Directed By: Nora Twomey
“Stories remain in our hearts even when all else is gone.”
And this is a beautiful story, based on a book by Deborah Ellis, about a young girl in Afghanistan who must pretend to be a boy simply in order to keep her family afloat.
The story itself is both heartbreaking and maddening. Parvana (Saara Chaudry) is in the market with her father (who used to teach) when a Taliban guy starts getting all upset about her presence and the fact that she’s looking at him funny. Her father actually used to teach this kid but he still winds up reported, arrested and imprisoned. When her mother tries to get information on him she is beaten.
With an older sister and a much younger brother Parvana tries to buy food but she’s mostly ignored…
(Maddening. People seemingly would have let her starve rather than deal with a girl.)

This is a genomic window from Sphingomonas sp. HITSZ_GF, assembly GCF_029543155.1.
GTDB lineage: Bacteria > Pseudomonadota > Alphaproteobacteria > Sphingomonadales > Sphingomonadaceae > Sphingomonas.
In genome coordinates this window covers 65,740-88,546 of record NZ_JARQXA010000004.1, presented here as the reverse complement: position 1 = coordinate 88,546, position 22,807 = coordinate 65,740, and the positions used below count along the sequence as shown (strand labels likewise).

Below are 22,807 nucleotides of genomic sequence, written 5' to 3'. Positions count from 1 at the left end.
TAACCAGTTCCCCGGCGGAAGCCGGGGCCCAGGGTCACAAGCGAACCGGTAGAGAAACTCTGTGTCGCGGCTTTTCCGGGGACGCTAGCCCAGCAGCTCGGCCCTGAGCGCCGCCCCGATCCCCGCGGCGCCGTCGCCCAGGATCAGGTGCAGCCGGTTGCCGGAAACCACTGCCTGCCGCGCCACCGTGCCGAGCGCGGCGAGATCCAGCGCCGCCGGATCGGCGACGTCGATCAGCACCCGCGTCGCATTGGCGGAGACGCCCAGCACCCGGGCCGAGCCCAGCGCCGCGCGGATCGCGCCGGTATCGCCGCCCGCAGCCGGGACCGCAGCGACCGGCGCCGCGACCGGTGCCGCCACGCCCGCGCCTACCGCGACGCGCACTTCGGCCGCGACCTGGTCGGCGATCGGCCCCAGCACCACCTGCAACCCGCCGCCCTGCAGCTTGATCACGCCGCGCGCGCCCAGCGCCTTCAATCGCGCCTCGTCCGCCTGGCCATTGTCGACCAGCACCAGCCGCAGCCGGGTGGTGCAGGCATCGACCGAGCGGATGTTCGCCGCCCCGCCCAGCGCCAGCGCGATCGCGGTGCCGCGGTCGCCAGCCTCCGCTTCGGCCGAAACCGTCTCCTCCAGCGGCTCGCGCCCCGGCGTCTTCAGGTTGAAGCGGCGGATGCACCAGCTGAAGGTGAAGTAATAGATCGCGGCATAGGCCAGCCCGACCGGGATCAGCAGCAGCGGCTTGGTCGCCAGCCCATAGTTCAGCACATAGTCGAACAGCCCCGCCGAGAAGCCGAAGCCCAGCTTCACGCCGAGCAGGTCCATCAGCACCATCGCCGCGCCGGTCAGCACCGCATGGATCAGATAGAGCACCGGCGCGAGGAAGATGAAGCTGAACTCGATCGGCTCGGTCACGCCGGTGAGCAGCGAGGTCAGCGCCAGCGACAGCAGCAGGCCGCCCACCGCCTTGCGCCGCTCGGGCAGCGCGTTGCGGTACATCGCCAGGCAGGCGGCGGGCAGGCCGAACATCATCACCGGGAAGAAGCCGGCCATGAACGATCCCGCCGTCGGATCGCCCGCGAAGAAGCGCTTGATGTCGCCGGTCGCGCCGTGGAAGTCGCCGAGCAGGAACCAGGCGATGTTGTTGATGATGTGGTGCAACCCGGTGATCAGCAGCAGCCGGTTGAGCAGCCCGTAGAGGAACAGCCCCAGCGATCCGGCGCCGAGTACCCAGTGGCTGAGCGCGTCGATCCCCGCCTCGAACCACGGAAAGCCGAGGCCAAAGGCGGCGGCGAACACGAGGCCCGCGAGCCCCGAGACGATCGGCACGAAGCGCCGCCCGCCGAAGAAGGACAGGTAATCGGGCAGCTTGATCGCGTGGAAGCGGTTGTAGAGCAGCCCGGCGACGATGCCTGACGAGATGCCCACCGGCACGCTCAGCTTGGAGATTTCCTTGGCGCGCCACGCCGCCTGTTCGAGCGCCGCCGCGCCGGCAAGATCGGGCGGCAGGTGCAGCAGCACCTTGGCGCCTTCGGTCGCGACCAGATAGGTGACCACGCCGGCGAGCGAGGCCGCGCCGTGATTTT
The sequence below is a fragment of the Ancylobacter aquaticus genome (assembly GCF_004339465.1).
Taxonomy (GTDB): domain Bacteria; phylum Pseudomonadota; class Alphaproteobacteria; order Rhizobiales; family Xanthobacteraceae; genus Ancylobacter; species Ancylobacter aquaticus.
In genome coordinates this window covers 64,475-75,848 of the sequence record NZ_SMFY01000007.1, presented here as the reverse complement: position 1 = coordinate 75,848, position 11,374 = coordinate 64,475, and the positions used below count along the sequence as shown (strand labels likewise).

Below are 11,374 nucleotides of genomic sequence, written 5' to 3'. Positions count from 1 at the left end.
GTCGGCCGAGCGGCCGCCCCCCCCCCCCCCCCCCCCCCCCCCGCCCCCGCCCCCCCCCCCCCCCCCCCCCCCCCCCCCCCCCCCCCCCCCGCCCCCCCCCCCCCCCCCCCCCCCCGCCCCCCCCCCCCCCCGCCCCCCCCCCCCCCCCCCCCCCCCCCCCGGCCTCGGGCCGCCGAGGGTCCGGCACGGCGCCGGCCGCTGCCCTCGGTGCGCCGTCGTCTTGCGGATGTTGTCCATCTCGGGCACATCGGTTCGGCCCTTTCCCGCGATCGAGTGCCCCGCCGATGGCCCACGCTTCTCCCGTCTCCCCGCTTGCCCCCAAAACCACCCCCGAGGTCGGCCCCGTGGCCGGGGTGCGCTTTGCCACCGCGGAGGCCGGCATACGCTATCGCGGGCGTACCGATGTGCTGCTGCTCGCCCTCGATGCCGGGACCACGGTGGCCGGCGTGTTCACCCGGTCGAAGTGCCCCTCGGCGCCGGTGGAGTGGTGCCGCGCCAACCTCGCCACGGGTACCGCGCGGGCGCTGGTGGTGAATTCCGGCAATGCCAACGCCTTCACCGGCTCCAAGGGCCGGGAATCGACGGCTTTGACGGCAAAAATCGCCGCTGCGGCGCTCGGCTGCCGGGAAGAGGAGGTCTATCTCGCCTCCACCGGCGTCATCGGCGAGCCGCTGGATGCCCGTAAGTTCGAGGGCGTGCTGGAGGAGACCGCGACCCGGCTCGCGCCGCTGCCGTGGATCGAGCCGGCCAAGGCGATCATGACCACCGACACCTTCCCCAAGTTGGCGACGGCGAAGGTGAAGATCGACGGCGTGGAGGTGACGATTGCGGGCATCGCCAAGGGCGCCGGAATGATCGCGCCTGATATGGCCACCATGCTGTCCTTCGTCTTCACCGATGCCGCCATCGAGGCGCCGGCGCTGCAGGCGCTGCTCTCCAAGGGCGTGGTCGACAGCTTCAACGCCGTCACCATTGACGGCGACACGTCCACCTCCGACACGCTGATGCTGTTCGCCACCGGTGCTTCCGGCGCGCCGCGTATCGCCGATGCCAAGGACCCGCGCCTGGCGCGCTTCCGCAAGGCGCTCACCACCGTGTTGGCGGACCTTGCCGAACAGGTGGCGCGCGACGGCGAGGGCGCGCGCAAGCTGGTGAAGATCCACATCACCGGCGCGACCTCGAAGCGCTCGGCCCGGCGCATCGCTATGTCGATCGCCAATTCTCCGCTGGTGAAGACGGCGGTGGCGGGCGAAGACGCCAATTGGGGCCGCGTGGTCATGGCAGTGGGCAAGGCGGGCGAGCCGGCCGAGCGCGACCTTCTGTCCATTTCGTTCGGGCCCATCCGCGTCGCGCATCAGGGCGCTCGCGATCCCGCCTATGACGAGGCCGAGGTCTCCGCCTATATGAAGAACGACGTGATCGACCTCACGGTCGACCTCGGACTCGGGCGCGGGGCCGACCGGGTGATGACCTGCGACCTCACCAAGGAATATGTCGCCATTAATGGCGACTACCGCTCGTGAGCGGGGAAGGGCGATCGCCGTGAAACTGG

Faced with no other options she cuts her hair and pretends to be a boy making a friend and taking odd jobs about the city. (And as a boy of course people are more than happy to sell her food!) All the while never giving up on her father and amusing her younger brother with a story within a story.
The Breadwinner is a truly beautiful movie (really you should see it in more than stills) about strength in the face of an impossible situation. It’s also about grief. I love Parvana’s relationship with her family, the friend she makes and even that as in so much of life people are just doing what they have to do to survive.
Unfortunately so many people take advantage of that to hurt others.
The one thing I will say is I was so caught up in Parvana’s story that when it got to the crux of the story she was telling- well, it was more emotionally powerful than I had expected to be honest and I wound up rewatching those parts.
The Breadwinner is also ultimately a story about strength, grief, hope and surviving impossible circumstances. It’s a quick film to watch but it’s meaningful and well worth it.